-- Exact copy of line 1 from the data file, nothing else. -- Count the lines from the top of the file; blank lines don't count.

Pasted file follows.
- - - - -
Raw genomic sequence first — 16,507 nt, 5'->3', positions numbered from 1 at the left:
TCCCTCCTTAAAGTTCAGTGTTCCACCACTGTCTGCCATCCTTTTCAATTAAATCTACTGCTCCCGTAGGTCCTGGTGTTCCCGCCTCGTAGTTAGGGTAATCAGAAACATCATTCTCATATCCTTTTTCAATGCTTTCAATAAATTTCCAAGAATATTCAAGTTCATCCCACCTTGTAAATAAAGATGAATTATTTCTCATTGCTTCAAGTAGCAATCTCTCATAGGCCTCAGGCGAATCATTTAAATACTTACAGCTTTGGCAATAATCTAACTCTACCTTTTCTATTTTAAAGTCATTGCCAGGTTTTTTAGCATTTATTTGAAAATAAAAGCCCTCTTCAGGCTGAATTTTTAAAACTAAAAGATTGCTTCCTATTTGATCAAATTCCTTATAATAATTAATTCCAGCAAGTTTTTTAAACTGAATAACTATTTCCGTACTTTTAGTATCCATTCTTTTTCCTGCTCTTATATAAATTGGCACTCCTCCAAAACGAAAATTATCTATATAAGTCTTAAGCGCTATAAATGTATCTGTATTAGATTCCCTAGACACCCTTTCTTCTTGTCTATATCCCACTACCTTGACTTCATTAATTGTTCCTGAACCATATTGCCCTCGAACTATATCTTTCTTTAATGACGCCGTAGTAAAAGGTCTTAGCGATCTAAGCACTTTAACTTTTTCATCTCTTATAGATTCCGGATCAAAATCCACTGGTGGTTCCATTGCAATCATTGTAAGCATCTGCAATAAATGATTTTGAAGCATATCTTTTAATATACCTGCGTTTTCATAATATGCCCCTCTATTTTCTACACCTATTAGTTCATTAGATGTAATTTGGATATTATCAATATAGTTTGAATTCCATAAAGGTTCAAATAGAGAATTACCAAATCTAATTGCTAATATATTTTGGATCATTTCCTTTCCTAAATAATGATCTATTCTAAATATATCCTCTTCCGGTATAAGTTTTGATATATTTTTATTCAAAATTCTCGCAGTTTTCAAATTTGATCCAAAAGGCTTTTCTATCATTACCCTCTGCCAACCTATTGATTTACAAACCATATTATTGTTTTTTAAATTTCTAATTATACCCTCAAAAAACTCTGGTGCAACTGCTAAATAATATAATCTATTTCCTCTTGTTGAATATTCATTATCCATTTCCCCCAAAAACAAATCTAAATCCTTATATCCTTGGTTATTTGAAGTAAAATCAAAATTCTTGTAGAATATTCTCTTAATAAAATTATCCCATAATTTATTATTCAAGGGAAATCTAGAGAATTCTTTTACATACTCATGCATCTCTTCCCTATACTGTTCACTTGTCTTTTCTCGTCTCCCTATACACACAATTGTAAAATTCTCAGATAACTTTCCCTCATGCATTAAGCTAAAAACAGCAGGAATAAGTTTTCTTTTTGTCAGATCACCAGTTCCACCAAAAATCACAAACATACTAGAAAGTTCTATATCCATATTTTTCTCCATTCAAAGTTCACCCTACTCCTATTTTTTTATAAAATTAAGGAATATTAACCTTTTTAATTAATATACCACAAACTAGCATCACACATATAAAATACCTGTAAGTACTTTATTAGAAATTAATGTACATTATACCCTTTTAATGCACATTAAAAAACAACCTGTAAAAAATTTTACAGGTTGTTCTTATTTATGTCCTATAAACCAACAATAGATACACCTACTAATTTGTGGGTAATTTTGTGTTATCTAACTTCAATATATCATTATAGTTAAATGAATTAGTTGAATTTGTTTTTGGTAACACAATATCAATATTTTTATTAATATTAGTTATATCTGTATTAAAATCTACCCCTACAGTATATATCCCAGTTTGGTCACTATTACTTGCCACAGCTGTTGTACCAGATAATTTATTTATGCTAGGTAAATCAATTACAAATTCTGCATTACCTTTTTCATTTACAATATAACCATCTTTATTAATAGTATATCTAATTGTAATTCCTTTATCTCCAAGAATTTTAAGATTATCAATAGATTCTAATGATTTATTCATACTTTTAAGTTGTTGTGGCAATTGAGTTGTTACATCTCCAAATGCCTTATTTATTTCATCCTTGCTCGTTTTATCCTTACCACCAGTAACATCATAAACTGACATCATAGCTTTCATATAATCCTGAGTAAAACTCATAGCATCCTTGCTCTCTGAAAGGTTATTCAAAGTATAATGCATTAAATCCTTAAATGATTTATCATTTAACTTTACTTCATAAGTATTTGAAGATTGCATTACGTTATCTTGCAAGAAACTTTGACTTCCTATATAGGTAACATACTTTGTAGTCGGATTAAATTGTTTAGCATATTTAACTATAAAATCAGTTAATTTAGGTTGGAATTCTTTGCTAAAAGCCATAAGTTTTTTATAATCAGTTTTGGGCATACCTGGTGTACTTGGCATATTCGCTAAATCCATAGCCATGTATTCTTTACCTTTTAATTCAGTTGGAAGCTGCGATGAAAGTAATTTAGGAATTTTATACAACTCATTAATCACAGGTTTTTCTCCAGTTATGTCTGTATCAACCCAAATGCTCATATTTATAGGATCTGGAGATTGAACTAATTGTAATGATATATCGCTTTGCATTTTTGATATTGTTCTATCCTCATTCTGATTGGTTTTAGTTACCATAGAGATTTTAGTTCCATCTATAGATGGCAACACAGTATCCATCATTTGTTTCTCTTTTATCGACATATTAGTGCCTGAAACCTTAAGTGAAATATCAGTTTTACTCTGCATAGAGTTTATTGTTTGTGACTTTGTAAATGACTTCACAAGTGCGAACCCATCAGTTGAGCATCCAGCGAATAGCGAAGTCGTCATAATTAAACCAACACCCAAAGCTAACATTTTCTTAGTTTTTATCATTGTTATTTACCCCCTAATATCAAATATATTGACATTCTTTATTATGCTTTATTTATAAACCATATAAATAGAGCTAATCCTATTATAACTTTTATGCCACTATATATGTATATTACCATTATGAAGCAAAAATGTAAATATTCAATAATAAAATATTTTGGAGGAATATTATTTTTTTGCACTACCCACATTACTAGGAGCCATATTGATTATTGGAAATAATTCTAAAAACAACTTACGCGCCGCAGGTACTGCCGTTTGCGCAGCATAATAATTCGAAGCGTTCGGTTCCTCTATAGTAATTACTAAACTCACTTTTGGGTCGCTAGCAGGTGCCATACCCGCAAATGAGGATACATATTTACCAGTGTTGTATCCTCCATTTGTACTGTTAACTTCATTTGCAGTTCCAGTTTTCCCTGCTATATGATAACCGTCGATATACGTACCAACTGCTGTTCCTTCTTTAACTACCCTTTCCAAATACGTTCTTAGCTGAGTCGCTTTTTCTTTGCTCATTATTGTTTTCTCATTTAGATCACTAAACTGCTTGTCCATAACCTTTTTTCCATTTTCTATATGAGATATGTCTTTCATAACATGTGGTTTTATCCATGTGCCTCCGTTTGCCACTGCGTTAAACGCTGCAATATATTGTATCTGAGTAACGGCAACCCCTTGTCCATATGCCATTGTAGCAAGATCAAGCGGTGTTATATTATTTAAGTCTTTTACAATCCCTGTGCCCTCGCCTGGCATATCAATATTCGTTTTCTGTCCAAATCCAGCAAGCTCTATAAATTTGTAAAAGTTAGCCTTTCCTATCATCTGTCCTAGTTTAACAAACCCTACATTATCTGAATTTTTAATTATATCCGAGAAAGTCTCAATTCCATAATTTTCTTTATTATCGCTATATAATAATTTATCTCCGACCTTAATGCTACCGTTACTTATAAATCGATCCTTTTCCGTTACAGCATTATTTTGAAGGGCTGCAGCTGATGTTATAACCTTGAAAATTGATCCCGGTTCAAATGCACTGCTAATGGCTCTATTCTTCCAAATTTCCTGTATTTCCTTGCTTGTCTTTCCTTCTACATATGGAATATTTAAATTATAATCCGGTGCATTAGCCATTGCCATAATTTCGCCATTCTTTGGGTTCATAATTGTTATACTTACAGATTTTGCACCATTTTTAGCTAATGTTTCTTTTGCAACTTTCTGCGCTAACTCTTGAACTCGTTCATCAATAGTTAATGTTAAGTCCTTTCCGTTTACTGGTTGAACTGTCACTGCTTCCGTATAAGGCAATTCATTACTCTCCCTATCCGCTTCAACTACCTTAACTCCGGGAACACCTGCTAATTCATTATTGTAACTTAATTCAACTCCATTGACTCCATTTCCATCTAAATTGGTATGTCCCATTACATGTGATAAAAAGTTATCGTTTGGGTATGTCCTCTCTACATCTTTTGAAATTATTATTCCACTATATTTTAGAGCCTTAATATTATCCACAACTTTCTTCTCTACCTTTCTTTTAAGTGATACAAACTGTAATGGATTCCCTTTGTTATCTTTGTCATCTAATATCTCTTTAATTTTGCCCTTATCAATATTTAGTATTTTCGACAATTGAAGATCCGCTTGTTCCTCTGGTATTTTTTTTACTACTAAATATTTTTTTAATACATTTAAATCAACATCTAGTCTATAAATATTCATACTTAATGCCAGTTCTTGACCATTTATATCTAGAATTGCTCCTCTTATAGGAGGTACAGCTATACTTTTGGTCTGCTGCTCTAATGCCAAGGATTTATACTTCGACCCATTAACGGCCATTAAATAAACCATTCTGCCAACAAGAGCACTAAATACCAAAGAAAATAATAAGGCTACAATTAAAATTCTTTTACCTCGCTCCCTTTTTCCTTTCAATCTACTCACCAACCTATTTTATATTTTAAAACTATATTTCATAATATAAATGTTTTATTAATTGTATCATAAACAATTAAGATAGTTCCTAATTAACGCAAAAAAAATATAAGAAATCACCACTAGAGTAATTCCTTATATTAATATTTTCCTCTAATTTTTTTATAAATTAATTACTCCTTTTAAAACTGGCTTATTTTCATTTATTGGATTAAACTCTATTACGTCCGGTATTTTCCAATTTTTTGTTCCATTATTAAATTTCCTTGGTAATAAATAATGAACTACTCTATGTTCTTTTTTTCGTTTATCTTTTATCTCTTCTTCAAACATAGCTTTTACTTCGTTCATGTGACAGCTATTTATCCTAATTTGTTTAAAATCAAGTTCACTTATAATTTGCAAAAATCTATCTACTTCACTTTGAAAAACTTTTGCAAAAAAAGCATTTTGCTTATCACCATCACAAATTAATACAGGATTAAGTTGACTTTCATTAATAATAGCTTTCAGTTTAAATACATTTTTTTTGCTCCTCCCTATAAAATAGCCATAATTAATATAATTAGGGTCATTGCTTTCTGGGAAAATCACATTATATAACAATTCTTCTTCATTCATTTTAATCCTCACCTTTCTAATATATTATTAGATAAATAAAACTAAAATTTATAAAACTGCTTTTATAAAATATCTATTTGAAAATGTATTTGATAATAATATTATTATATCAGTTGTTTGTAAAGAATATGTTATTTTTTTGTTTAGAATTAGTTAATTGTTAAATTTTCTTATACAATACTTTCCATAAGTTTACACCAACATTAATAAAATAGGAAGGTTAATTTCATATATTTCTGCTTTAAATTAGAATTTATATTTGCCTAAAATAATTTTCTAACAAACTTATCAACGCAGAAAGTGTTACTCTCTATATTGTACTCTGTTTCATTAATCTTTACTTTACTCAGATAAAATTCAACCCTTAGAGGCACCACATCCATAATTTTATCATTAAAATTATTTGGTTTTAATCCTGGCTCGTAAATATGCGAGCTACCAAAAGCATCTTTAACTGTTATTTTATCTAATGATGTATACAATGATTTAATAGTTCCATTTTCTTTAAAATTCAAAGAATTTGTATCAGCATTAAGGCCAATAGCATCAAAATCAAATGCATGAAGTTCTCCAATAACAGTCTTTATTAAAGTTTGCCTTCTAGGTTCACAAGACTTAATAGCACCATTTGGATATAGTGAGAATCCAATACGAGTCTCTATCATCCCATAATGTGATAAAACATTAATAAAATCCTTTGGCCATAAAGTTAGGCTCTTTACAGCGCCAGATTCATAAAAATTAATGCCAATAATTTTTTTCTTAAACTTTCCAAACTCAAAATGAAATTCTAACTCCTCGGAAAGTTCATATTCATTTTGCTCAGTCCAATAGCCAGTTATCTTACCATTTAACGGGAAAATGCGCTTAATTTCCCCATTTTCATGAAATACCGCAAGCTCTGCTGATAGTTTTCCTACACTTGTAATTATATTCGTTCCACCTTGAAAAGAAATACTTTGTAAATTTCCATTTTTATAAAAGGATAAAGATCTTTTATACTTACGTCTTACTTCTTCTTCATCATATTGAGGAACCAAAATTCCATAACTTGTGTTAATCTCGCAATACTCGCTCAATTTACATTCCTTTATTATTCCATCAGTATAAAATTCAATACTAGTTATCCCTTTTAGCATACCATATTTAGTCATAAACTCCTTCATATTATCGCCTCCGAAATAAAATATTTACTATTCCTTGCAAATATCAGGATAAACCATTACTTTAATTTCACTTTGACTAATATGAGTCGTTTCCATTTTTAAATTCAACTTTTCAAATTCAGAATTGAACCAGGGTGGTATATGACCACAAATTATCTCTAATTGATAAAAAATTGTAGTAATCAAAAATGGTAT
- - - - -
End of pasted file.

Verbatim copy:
Raw genomic sequence first — 16,507 nt, 5'->3', positions numbered from 1 at the left: